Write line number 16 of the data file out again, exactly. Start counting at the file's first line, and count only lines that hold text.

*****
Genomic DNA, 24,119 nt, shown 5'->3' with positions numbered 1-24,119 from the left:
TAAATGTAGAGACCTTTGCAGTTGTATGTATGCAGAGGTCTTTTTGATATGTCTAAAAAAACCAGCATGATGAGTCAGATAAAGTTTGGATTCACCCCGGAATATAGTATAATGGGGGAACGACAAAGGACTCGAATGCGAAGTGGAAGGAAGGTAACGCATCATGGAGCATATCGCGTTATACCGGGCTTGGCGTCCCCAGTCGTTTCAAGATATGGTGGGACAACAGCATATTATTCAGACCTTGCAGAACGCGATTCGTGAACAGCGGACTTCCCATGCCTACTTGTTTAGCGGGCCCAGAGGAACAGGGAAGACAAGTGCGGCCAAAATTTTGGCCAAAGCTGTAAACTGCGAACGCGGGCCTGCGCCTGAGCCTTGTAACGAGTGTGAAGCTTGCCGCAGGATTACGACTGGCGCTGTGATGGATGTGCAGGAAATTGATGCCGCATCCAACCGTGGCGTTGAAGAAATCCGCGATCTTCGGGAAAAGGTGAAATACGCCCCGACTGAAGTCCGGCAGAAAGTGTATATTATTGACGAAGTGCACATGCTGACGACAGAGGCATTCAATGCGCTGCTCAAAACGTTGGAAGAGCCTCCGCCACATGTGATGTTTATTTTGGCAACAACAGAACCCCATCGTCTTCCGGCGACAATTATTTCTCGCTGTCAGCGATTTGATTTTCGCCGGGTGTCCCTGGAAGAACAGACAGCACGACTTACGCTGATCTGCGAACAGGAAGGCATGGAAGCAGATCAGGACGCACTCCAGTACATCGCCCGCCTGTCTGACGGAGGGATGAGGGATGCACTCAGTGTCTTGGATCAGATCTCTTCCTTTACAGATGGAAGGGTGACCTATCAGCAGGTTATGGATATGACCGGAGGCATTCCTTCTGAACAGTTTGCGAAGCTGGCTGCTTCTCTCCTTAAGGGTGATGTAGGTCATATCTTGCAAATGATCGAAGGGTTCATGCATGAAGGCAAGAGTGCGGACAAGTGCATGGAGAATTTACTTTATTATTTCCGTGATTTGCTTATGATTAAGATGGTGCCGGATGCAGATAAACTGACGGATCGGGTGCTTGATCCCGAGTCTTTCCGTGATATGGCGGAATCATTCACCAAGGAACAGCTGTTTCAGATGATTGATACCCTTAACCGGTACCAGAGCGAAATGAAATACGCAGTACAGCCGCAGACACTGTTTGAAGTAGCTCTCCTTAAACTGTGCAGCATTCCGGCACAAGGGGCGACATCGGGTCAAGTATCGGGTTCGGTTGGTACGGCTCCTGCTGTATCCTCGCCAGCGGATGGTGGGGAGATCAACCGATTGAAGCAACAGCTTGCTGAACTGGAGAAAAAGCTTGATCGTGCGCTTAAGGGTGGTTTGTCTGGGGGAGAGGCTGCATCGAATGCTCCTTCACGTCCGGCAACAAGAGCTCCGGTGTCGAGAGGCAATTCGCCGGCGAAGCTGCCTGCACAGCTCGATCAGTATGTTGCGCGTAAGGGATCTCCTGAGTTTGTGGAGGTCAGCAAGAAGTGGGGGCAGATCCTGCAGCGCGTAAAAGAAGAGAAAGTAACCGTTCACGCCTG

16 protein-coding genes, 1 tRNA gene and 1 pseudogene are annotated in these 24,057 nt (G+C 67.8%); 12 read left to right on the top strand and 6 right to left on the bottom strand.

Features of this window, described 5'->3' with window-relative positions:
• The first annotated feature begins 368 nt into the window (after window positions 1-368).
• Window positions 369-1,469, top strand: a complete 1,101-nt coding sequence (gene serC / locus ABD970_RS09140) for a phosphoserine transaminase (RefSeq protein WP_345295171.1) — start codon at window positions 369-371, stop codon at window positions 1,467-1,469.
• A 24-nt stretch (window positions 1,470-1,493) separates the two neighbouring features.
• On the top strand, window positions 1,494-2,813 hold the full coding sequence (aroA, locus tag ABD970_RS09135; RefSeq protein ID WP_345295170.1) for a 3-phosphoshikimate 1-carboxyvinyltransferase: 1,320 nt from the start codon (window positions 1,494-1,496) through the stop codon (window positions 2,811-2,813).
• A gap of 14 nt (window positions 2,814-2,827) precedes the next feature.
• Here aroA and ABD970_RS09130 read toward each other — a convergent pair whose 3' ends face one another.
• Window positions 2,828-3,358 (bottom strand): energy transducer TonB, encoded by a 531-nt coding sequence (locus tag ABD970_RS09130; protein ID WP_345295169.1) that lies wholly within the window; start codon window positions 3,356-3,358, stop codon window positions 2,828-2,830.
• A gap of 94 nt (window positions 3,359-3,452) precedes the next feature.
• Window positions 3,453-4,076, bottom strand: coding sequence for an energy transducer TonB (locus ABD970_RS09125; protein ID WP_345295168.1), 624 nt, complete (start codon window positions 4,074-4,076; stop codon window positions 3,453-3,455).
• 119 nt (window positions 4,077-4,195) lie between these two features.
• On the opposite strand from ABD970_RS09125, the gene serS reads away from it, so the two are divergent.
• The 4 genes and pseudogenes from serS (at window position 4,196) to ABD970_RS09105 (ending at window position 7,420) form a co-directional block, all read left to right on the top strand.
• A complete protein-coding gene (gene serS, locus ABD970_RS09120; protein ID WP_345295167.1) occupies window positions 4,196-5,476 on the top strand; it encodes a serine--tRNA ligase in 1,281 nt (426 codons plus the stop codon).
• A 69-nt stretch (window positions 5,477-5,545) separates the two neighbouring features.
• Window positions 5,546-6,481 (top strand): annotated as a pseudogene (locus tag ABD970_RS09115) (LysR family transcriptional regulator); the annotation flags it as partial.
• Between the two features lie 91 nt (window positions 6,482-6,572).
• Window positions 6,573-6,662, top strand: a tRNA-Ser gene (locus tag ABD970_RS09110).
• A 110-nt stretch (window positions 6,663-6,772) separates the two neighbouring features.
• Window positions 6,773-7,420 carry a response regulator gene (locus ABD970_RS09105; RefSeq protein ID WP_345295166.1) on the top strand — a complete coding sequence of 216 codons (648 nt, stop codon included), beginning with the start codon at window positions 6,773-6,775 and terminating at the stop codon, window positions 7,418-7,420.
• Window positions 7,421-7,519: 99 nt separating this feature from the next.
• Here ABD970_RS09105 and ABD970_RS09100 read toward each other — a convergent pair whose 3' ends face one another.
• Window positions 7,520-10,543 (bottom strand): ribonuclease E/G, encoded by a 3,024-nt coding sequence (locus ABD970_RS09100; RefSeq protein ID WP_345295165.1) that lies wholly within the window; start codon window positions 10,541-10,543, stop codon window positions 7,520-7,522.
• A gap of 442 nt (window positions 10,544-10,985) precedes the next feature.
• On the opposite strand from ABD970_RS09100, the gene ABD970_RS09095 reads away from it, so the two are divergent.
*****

• The 4 genes and pseudogenes from serS (at window position 4,196) to ABD970_RS09105 (ending at window position 7,420) form a co-directional block, all read left to right on the top strand.